Valmar CEO appears in panel discussion

Valmar CEO Hugh Packard on ABC’s ‘the Drum.’

Valmar Disability Support Services CEO Hugh Packard appeared on national TV on Monday, as part of a panel discussing the NDIS rollout on ABC’s the Drum.

Mr Packard had the opportunity to air some of his concerns publicly with National Disability Insurance Agency General Manager of Community Linkages and Engagement, Maryanne Diamond, along with host John Barron, former Disability Discrimination Commissioner Graeme Innes, and disability advocate Samantha Connor.

He said it was vital people with disabilities have the opportunity to view a draft of the plan laid down by their NDIA workers.

Funding and service plans are based on a singular brief interview between the person with a disability and an NDIA staff member, sometimes over the phone, that then take months to rectify any issues.

“I think the biggest challenge we’ve seen so far is the speed with which the plans have had to be done,” he said.

“Pre the first of July, when the trial was happening, there was time to have considered planning with the people with disabilities. It was a two-way street. Whereas since it’s ramped up there’s not even a chance to have a look at a draft plan, you just have a brief meeting and then you’re given your plan and that is your plan that you have to accept.

“That is really a dramatic difference between what was happening pre the trial finishing and going into full scheme. We’re seeing a much higher level of discontent with the scheme from that one small issue, of not having a chance to have a say in your plan other than that one initial meeting.”

The NDIA is going from putting 80,000 people with disabilities onto the scheme in a four year trial period, to putting 450,000 people on it in approximately two years. Mr Packard, who has been rolling out the NDIS in the ACT for the past three years with Valmar, said that speed has come at the cost of quality and care.

However, NDIA GM Maryanne Diamond said they were conducting a review of all participants and providers and were working to rectify the issues with the roll-out, including the opportunity for participants to have more of a say in their own plans.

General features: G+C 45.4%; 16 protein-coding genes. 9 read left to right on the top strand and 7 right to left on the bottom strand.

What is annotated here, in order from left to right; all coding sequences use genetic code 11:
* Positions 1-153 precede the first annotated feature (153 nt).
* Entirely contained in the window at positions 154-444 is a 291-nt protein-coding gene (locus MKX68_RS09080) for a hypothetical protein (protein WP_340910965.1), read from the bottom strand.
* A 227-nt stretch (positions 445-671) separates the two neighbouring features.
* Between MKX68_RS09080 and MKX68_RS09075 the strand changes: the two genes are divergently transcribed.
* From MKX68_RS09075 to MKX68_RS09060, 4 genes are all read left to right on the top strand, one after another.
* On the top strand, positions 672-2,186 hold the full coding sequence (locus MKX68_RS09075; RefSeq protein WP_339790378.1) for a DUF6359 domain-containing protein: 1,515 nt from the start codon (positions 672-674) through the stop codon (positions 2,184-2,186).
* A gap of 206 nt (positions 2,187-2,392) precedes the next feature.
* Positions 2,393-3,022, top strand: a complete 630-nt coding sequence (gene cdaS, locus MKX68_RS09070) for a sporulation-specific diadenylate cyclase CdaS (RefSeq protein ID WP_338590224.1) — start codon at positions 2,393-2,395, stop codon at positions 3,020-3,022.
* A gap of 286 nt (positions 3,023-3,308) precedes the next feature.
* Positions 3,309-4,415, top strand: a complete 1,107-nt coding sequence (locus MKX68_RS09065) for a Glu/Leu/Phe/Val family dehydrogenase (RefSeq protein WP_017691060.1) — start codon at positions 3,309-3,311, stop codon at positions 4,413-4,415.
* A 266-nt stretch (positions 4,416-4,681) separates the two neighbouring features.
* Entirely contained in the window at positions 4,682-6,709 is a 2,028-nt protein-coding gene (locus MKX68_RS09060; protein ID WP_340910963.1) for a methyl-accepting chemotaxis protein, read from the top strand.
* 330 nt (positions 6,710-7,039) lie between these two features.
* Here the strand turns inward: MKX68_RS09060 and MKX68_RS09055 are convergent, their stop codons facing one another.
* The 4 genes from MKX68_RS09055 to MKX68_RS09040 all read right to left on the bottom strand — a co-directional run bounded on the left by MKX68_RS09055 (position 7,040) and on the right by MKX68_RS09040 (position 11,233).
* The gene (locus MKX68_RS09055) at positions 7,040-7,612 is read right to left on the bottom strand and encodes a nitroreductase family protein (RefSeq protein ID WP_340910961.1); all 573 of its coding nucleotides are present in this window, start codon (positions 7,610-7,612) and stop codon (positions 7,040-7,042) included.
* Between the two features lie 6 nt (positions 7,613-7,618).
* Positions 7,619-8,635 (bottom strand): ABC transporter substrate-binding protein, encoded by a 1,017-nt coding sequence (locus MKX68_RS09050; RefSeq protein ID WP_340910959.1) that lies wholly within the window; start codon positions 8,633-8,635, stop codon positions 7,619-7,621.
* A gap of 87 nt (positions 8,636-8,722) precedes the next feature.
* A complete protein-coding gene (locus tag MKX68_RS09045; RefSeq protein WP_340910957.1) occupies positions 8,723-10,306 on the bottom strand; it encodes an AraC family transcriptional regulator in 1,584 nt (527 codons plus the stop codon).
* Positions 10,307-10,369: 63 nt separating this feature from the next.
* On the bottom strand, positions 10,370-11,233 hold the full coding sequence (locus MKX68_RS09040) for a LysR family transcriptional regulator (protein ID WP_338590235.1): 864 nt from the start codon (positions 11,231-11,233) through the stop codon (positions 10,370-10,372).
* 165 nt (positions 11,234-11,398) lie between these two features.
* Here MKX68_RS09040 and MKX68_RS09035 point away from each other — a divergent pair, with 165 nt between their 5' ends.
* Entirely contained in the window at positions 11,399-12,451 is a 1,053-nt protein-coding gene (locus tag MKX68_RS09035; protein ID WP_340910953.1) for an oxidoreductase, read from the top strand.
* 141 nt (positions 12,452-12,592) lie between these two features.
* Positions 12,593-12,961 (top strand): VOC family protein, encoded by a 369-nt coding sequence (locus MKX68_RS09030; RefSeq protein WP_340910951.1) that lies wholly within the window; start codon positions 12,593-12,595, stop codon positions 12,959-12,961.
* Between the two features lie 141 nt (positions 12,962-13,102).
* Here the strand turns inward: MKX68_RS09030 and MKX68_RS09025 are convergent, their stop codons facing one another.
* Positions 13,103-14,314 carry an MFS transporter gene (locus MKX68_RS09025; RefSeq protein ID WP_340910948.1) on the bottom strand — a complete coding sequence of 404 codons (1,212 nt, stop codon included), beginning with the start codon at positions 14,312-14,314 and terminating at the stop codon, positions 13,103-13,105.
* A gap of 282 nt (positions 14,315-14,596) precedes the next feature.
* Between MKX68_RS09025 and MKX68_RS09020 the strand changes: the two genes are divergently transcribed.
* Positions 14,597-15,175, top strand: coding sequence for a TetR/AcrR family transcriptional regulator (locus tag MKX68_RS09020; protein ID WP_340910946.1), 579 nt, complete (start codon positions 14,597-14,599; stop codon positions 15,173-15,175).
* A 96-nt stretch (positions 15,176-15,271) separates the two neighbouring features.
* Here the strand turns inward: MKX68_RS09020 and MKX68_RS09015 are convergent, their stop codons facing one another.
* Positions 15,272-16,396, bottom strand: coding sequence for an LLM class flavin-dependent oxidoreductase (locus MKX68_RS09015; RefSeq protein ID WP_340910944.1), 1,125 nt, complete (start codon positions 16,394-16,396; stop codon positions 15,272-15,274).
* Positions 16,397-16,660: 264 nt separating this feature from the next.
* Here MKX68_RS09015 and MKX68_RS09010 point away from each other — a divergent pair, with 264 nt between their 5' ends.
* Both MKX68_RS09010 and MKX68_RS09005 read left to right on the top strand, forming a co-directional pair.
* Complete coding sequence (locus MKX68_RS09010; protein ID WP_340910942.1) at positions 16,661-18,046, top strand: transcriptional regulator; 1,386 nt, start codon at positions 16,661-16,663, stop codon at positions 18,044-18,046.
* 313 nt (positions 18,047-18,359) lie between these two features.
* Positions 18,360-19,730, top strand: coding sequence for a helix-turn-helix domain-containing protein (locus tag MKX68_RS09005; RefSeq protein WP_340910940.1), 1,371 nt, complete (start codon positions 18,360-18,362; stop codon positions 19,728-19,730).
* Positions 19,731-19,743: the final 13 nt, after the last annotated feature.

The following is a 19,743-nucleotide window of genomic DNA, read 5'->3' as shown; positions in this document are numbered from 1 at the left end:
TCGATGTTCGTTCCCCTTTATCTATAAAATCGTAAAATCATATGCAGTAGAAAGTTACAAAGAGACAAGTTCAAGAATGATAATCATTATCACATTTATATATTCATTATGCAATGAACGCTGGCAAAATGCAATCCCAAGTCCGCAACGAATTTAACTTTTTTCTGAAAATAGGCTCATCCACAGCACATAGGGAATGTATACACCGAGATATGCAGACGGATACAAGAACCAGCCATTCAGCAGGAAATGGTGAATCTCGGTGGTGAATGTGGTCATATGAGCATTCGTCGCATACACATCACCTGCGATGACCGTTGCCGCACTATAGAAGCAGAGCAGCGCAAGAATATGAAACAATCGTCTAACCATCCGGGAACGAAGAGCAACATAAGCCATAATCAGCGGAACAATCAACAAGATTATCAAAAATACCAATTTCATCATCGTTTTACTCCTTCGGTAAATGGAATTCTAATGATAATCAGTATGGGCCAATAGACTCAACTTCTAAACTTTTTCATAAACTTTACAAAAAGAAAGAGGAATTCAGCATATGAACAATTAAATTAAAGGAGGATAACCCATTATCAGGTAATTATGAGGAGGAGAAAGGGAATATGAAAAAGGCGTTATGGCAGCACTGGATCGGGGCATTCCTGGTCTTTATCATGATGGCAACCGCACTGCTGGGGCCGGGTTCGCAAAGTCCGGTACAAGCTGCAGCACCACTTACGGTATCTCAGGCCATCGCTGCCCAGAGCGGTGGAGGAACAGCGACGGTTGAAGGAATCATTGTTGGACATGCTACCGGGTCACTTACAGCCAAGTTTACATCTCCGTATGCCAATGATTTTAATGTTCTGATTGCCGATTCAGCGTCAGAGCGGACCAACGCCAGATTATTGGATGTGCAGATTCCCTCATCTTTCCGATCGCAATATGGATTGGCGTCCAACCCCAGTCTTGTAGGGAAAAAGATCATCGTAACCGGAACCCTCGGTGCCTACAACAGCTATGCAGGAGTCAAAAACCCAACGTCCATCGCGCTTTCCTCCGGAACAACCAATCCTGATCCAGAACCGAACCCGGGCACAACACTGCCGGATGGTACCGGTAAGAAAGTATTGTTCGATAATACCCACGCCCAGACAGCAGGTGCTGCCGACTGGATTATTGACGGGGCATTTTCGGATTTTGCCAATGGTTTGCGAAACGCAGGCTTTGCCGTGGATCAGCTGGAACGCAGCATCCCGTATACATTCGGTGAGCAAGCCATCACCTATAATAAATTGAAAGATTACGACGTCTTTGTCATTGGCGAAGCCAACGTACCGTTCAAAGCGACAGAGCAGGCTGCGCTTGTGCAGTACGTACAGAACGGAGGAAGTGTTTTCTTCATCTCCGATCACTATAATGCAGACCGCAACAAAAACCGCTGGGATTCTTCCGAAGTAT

“I want to bring up the point raised between getting people on the scheme, and quality plans: we aspire to have both,” she said.

“We need to meet the demands of the agreements between government, but we also want quality plans and to have people with disabilities in control, which is the whole basis of the scheme.”

Mr Packard said it will be “great to see” the planned changes, which are set to include face-to-face meetings being the standard when deciding plans and improved and regular NDIA staff training, and added that the NDIS, when rolled out effectively, was having a tangible effect on people’s lives.

“Certainly in the ACT where we’ve been supporting people with NDIS plans now for the past two years, we’ve seen a massive increase in support – in client satisfaction, if you like – with the supports that people are getting. So yes it can achieve what it’s meant to achieve.”

The National Disability Insurance Scheme involves both more government funding for people with disabilities, and a new approach that, when it works, gives the person control over their own funding plans and services. It is currently being rolled out across the country, and Mr Packard said he was glad to have the opportunity to speak about the scheme to the national public.

“I was really pleased that out of the thousands of providers in Australia they chose one with their headquarters based in Tumut, so that’s a feather in our cap,” he said.